Re: Bug Report - Two numerical values for a same variable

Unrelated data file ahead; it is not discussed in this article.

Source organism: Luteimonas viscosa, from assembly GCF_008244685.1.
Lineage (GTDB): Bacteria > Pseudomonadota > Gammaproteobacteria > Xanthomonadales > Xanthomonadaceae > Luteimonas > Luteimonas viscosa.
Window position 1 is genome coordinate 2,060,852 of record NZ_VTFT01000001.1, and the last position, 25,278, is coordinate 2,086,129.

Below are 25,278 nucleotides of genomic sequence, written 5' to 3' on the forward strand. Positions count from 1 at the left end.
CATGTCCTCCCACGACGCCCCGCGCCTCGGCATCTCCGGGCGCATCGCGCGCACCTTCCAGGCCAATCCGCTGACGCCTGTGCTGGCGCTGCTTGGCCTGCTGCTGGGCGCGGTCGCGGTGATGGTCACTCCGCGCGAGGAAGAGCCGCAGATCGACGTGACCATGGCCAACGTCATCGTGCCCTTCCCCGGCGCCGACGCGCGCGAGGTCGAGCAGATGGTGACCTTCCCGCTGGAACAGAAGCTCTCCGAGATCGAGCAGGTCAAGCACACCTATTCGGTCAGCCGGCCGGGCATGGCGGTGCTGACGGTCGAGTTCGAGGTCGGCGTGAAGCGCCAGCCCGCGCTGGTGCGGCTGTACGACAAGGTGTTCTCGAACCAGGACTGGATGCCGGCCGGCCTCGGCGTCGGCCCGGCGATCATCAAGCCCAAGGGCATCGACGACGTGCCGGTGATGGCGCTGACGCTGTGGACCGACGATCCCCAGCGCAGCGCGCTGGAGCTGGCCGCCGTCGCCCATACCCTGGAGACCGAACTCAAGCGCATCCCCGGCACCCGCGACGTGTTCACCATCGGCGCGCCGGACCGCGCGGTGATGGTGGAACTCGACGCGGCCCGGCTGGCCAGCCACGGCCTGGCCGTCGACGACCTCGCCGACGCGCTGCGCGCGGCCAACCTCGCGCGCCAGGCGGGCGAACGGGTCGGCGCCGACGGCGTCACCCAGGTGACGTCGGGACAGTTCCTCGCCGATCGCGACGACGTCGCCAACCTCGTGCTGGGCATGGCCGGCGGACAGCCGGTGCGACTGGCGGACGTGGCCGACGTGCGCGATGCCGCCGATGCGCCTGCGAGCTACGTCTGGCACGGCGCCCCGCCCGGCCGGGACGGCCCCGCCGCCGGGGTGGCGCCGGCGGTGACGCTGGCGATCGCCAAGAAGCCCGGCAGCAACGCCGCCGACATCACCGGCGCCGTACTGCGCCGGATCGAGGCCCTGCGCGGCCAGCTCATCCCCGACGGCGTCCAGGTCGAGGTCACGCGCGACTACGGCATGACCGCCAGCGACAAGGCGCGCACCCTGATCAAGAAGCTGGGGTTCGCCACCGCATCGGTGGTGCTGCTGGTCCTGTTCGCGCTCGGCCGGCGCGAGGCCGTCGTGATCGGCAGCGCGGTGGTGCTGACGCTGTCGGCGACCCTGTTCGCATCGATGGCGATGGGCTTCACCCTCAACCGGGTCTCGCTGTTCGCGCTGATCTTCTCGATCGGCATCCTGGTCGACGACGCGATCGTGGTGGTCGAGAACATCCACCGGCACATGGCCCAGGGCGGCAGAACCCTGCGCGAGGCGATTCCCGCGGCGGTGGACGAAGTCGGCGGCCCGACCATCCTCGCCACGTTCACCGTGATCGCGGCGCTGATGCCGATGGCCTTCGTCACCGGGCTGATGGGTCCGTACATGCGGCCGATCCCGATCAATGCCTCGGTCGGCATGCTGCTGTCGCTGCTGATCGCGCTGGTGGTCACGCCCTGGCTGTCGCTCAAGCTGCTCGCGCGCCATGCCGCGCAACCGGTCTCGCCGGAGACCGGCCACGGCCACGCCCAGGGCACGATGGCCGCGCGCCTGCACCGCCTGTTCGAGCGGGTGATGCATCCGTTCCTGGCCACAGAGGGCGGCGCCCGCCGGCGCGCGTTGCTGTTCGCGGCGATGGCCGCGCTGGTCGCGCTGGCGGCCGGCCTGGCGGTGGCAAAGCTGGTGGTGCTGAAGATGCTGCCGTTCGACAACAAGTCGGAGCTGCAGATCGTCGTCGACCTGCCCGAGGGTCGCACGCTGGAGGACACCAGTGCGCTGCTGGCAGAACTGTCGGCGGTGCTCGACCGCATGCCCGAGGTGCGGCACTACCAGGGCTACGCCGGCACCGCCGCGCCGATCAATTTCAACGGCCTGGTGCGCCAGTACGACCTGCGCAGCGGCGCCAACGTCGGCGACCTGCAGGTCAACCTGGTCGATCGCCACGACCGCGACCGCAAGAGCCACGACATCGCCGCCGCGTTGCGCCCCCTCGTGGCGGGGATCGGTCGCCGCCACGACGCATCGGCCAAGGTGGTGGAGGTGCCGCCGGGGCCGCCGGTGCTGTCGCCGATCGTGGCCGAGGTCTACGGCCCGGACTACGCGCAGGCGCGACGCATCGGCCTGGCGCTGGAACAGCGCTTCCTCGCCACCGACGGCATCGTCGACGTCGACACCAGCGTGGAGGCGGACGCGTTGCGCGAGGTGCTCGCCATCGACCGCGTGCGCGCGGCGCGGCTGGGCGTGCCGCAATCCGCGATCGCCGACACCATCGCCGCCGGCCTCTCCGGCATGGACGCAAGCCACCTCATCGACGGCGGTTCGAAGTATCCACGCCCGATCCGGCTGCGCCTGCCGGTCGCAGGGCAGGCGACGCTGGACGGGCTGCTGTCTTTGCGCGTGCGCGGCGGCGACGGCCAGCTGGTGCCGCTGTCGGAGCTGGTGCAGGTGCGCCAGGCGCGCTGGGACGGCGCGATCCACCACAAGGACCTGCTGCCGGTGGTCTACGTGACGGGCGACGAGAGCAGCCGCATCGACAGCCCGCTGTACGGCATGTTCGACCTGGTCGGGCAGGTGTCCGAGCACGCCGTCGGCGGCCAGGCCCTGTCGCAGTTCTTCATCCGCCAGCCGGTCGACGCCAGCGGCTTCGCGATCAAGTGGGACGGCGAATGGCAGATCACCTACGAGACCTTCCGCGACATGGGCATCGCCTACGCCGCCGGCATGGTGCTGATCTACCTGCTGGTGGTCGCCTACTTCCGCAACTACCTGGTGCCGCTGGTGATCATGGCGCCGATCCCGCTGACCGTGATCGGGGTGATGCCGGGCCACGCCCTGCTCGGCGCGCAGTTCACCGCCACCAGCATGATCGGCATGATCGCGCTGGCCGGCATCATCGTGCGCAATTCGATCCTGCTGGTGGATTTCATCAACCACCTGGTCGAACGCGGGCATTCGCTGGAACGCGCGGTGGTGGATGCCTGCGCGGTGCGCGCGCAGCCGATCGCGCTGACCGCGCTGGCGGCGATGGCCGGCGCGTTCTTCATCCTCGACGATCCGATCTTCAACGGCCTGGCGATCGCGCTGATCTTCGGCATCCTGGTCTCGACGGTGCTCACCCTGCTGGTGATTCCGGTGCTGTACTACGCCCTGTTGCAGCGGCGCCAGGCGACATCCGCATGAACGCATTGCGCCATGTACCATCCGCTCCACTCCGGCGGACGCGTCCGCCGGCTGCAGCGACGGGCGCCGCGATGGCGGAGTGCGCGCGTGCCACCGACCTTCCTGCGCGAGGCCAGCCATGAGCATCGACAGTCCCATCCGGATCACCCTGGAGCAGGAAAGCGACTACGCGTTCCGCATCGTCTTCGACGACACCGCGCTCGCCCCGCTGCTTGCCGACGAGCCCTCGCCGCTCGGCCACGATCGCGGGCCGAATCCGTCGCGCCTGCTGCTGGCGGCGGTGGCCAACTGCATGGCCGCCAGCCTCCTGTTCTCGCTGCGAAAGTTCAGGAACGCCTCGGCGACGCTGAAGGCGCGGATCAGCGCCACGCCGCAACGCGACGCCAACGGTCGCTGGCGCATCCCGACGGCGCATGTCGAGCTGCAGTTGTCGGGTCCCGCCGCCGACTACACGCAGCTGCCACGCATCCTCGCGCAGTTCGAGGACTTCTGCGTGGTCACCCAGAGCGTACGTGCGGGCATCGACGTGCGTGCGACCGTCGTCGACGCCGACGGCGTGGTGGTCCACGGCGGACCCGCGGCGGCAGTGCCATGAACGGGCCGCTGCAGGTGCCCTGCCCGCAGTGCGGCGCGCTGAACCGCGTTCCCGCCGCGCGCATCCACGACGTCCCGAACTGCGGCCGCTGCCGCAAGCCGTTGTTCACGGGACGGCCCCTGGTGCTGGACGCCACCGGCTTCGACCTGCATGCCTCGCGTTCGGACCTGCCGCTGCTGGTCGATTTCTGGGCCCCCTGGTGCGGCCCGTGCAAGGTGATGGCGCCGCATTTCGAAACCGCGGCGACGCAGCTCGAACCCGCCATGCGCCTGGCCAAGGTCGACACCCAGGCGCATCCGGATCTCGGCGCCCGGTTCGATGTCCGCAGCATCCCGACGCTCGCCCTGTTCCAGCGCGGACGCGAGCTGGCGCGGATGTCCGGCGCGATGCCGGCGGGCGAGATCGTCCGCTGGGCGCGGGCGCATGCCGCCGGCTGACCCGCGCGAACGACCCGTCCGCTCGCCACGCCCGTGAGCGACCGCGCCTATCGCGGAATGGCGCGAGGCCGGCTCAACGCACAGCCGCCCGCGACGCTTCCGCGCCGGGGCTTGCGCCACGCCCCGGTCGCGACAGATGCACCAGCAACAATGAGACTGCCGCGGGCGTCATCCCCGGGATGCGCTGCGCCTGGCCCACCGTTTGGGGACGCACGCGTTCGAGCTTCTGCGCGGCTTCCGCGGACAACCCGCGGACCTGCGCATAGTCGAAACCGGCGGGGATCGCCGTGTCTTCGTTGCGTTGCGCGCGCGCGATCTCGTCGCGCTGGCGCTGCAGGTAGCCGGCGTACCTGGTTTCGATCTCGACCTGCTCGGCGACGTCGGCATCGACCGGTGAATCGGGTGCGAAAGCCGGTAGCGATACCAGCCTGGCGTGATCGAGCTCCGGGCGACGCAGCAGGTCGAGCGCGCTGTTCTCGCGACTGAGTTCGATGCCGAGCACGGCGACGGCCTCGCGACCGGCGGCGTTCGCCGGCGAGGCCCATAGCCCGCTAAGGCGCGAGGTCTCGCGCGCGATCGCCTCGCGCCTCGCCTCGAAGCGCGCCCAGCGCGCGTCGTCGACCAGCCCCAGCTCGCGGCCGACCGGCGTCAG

*To*: mathgroup at smc.vnet.net*Subject*: [mg54255] Re: Bug Report - Two numerical values for a same variable*From*: "Carl K. Woll" <carlw at u.washington.edu>*Date*: Mon, 14 Feb 2005 21:50:50 -0500 (EST)*Organization*: University of Washington*References*: <cuhr4q$978$1@smc.vnet.net> <cukc65$lup$1@smc.vnet.net> <200502130521.AAA03676@smc.vnet.net> <opsl4914q7iz9bcq@monster> <002301c51217$ad7438b0$b5803e44@Dell> <cup6bc$e11$1@smc.vnet.net>*Sender*: owner-wri-mathgroup at wolfram.com